According to Reuters, though no passengers were injured in the incident, the Civil Aviation Administration of China's Southwest Regional Administration (CAAC) stated that one of the pilots suffered scratches and waist pains. A flight attendant also received a minor injury during the accident.
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The domestic flight, which was traveling from Chongqing to Lhasa, landed at the Chengdu Shuangliu airport roughly 20 minutes after the window broke.
Speaking to Red Star News, pilot Liu Chuanjian revealed that seconds after the malfunction, his fellow pilot started to get sucked out of the window, along with parts of the plane's control unit.
"The windshield cracked suddenly and gave a huge bang. I looked aside and found half of the co-pilot's body was already outside the window. Fortunately his seat belt was fastened," the South China Morning Post reported Liu saying. "The sudden loss of pressure and low temperature made me very uncomfortable and it was very difficult to make a single move when the aircraft was flying at 900 kilometres an hour and at such a high altitude."
The Post reported that the plane descended from 32,000 feet to 24,000 feet before Liu was able to regain his composure and maneuver the plane.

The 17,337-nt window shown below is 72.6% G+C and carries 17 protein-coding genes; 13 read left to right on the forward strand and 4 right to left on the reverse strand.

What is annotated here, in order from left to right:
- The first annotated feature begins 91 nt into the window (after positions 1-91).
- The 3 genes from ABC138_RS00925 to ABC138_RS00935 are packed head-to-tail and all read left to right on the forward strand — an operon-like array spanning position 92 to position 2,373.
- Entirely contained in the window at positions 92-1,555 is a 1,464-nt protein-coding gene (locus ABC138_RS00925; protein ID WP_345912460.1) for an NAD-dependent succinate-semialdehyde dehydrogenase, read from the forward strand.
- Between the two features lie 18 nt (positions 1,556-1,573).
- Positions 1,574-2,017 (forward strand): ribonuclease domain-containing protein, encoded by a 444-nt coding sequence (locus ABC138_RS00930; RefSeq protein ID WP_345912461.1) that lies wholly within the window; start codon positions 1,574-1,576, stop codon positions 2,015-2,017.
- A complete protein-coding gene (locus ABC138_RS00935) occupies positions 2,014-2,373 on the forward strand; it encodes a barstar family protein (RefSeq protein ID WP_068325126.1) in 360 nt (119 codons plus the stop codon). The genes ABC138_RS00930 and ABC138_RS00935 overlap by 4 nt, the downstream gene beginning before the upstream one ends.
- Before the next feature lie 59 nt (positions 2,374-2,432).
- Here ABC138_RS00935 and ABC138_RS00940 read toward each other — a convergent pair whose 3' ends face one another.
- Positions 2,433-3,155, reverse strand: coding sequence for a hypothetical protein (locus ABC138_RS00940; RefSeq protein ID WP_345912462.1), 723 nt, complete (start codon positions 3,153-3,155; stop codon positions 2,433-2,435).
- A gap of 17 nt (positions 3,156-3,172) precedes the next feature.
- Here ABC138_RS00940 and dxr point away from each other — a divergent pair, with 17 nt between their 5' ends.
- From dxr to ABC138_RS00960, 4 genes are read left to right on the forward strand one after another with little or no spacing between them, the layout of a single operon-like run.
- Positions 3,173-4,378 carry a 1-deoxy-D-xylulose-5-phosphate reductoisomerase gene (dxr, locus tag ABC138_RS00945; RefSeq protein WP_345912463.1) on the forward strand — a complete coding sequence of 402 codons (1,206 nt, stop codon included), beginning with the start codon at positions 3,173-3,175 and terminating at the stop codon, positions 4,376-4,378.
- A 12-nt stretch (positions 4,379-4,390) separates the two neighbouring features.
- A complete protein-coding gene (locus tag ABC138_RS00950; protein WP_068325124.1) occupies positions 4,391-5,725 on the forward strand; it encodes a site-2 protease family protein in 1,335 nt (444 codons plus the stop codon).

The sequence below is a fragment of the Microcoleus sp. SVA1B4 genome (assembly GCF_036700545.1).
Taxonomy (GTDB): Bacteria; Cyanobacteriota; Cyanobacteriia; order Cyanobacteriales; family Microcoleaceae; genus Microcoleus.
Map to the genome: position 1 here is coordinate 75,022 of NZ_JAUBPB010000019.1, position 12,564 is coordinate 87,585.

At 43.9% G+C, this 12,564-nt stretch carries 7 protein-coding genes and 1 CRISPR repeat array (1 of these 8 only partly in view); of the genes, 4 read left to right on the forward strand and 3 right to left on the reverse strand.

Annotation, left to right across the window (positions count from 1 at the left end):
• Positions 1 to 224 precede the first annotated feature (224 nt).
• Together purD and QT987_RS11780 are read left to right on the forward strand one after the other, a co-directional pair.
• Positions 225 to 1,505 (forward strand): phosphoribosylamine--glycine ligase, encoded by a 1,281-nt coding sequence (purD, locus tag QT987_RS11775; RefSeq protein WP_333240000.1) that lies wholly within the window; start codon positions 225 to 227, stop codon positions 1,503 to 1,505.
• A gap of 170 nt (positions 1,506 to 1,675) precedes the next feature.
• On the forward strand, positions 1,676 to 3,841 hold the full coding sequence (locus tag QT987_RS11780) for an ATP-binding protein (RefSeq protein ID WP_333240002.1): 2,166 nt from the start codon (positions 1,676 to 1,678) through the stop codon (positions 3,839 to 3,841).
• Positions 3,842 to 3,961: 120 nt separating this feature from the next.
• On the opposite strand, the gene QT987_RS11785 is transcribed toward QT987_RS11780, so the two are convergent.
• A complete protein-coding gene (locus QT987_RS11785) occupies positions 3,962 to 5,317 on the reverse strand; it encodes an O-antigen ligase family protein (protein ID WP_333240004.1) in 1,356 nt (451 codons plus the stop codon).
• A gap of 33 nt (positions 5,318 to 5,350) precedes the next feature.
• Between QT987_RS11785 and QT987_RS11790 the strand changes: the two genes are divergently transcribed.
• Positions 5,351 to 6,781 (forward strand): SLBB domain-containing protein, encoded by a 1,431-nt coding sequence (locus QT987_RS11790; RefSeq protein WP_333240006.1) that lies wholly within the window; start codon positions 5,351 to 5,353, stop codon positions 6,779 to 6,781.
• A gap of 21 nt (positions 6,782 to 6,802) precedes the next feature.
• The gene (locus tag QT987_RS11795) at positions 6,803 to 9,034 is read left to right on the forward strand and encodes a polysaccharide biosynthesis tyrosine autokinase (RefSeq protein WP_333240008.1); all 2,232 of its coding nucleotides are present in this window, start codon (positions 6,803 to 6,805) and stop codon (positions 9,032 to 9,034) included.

With the plane's autopilot system down, Liu added that he had no other choice than to fly the craft manually and that he felt confident in doing so because he has "flown this route 100 times and knows everything very well."
A passenger, Zhao Shihai, told the China Youth Daily that he realized what was going on when he was woken up by strong turbulence, which later subsided after the flight crew managed to close the cockpit door that had been pushed open.
"I was thrown up in the air and fell for several times," Zhao told the outlet. "The oxygen masks on the plane all dropped out."
Sichuan Airlines stated on their Weibo account that the flight had experienced a "mechanical failure" and that passengers were later put on another flight to Lhasa. The airline did not offer any further details on the incident.
Preliminary findings indicate pilots received a failure message on the plane's control unit regarding the windshield moments before disaster struck, the Aviation Herald reported. Officials with the CAAC are still investigating.
This incident comes weeks after a Southwest Airlines plane made an emergency landing in Cleveland, Ohio, after a passenger alerted flight staff of a cracked window.